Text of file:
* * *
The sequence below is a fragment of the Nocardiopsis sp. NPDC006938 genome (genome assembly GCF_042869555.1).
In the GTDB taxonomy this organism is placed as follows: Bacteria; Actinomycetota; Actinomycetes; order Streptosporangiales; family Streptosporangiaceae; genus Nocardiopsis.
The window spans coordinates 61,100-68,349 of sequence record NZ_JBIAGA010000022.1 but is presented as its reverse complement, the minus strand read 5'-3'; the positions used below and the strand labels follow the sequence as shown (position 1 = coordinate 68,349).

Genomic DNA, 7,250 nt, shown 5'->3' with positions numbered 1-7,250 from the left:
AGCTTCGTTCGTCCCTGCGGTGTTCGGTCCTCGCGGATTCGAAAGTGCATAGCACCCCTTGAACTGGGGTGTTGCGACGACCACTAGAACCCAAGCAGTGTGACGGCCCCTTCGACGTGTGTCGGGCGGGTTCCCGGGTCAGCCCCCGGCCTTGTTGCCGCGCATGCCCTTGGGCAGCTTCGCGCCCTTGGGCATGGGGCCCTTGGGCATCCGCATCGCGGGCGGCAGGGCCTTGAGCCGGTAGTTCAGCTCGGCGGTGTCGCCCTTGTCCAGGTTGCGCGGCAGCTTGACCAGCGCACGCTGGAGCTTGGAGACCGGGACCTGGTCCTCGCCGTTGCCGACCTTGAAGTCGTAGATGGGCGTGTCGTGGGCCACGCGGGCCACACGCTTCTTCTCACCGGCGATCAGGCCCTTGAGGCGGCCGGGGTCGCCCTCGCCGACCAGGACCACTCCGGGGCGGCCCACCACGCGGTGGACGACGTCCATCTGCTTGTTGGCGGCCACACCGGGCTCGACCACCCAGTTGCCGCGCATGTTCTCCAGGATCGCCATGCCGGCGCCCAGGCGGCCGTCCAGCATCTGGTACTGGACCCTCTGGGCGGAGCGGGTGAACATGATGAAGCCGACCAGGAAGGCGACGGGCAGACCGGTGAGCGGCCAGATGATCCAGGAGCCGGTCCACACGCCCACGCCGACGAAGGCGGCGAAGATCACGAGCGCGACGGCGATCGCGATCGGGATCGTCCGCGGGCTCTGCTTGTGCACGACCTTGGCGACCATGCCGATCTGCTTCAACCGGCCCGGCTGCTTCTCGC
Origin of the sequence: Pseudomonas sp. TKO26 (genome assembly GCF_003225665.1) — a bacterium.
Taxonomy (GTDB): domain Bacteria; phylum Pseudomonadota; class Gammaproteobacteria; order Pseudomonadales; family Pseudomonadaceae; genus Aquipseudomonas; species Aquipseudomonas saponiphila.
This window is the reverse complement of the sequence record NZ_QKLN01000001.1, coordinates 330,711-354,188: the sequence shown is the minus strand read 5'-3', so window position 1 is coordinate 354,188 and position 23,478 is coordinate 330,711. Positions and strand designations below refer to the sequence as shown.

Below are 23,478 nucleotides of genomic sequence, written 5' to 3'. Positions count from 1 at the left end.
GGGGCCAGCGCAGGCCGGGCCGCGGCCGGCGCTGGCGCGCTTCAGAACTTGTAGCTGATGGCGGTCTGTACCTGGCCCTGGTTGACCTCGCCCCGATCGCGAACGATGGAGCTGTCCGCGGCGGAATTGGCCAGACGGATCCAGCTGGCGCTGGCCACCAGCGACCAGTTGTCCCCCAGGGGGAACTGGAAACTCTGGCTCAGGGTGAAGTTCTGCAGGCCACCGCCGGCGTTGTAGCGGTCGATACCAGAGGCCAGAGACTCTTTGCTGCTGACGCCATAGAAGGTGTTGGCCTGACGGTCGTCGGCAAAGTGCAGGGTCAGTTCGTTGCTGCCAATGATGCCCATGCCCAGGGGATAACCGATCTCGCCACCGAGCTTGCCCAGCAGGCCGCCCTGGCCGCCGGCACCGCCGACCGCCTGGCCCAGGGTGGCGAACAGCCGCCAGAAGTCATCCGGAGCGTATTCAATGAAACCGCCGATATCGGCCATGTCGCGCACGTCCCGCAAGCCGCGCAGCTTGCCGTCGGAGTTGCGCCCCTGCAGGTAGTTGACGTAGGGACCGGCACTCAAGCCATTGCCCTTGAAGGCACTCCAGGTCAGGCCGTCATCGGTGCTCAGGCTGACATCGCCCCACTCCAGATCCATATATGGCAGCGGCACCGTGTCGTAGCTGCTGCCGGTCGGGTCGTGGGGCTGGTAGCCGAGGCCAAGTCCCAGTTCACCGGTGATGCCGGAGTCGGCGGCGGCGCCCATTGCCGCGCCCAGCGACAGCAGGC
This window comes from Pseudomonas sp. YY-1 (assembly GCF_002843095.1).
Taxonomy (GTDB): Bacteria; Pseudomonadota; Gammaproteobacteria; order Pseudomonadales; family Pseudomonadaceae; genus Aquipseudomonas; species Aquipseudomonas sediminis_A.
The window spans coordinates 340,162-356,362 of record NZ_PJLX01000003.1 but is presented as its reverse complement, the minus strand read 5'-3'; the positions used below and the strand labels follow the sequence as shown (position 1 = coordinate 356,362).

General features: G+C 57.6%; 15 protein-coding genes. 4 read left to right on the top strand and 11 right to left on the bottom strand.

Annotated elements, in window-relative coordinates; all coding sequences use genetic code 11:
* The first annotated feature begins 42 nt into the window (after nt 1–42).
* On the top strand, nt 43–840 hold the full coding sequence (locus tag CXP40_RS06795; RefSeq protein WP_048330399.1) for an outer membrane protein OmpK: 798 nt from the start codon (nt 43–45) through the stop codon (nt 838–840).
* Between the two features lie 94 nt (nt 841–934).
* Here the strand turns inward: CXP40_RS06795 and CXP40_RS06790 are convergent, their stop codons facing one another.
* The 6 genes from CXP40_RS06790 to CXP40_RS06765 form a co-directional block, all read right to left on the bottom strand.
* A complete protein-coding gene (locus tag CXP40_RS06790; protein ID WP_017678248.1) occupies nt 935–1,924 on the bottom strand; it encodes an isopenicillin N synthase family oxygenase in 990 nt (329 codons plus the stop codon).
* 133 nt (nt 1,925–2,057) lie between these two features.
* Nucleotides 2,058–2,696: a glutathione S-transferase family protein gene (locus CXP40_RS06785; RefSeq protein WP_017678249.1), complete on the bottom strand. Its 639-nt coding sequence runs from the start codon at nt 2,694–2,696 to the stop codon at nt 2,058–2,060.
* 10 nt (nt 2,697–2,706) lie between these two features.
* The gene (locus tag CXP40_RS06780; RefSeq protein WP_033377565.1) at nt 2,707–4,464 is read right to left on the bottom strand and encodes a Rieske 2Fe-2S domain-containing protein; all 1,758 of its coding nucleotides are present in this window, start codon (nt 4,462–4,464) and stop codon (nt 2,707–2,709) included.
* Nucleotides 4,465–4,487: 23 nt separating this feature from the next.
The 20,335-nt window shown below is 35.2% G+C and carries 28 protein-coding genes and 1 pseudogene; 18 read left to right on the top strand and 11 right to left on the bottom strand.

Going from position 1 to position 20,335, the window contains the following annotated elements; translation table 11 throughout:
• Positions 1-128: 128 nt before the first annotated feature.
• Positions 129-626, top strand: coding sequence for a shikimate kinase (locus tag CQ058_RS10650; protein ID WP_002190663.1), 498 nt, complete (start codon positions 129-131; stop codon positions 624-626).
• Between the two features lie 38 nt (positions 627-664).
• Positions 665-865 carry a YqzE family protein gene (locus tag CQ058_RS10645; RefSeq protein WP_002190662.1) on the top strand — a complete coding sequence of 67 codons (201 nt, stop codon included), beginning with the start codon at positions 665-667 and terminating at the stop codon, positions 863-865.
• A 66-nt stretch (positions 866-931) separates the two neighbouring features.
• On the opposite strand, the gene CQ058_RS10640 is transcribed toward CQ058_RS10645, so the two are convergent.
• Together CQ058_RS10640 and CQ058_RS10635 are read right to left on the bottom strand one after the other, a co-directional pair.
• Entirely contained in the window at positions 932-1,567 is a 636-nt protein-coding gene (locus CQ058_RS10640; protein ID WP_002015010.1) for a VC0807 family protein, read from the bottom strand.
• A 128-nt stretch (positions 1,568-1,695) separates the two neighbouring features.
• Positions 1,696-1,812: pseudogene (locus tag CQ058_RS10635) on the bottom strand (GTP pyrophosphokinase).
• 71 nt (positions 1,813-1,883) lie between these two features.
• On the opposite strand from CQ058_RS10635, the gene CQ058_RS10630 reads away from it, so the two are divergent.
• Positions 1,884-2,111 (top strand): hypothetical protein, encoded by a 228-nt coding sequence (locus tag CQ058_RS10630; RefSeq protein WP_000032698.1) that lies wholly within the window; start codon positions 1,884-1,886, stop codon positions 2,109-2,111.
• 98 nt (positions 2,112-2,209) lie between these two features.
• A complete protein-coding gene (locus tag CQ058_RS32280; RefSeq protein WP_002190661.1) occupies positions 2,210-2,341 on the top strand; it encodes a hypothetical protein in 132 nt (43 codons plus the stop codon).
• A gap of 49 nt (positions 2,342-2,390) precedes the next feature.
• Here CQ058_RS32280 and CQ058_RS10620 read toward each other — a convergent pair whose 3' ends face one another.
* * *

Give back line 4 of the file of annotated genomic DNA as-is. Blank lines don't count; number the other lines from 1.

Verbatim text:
Genomic DNA, 7,250 nt, shown 5'->3' with positions numbered 1-7,250 from the left: